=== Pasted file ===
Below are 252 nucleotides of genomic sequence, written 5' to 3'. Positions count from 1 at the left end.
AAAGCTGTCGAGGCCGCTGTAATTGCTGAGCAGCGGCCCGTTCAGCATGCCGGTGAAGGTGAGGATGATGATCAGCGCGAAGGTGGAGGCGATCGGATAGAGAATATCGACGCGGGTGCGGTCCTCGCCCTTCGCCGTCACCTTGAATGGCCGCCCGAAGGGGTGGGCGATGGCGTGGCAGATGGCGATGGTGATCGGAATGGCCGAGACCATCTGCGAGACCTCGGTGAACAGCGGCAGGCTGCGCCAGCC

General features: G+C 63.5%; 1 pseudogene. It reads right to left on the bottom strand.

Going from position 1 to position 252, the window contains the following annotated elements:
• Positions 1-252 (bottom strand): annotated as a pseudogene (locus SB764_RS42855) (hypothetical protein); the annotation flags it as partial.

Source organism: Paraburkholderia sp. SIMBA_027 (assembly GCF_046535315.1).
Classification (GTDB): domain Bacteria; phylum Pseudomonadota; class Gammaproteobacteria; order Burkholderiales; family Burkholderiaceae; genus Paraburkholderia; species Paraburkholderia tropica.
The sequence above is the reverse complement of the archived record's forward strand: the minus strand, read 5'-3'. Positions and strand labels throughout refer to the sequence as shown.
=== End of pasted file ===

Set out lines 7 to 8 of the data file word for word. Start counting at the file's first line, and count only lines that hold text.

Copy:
Classification (GTDB): domain Bacteria; phylum Pseudomonadota; class Gammaproteobacteria; order Burkholderiales; family Burkholderiaceae; genus Paraburkholderia; species Paraburkholderia tropica.
The sequence above is the reverse complement of the archived record's forward strand: the minus strand, read 5'-3'. Positions and strand labels throughout refer to the sequence as shown.